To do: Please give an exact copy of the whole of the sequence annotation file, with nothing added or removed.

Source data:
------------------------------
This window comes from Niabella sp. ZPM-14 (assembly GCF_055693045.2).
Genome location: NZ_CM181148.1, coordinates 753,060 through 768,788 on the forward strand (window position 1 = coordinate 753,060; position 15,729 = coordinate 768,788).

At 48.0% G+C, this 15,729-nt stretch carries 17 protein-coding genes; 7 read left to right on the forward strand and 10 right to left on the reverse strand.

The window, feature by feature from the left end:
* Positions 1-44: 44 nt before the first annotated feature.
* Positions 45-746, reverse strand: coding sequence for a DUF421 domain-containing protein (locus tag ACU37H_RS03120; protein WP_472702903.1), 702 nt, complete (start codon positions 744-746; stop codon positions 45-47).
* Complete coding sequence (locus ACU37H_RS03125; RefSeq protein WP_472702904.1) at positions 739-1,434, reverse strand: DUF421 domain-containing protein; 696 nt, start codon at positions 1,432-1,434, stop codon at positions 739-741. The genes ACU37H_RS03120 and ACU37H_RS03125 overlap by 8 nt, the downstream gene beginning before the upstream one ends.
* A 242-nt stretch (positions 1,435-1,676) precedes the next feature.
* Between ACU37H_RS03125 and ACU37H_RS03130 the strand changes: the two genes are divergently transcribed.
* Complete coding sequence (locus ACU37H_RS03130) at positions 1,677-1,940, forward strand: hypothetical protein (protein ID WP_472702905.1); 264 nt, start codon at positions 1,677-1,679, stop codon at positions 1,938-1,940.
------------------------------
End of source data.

This window comes from Niabella sp. ZPM-14 (assembly GCF_055693045.2).
Genome location: NZ_CM181148.1, coordinates 753,060 through 768,788 on the forward strand (window position 1 = coordinate 753,060; position 15,729 = coordinate 768,788).

At 48.0% G+C, this 15,729-nt stretch carries 17 protein-coding genes; 7 read left to right on the forward strand and 10 right to left on the reverse strand.

The window, feature by feature from the left end:
* Positions 1-44: 44 nt before the first annotated feature.
* Positions 45-746, reverse strand: coding sequence for a DUF421 domain-containing protein (locus tag ACU37H_RS03120; protein WP_472702903.1), 702 nt, complete (start codon positions 744-746; stop codon positions 45-47).
* Complete coding sequence (locus ACU37H_RS03125; RefSeq protein WP_472702904.1) at positions 739-1,434, reverse strand: DUF421 domain-containing protein; 696 nt, start codon at positions 1,432-1,434, stop codon at positions 739-741. The genes ACU37H_RS03120 and ACU37H_RS03125 overlap by 8 nt, the downstream gene beginning before the upstream one ends.
* A 242-nt stretch (positions 1,435-1,676) precedes the next feature.
* Between ACU37H_RS03125 and ACU37H_RS03130 the strand changes: the two genes are divergently transcribed.
* Complete coding sequence (locus ACU37H_RS03130) at positions 1,677-1,940, forward strand: hypothetical protein (protein ID WP_472702905.1); 264 nt, start codon at positions 1,677-1,679, stop codon at positions 1,938-1,940.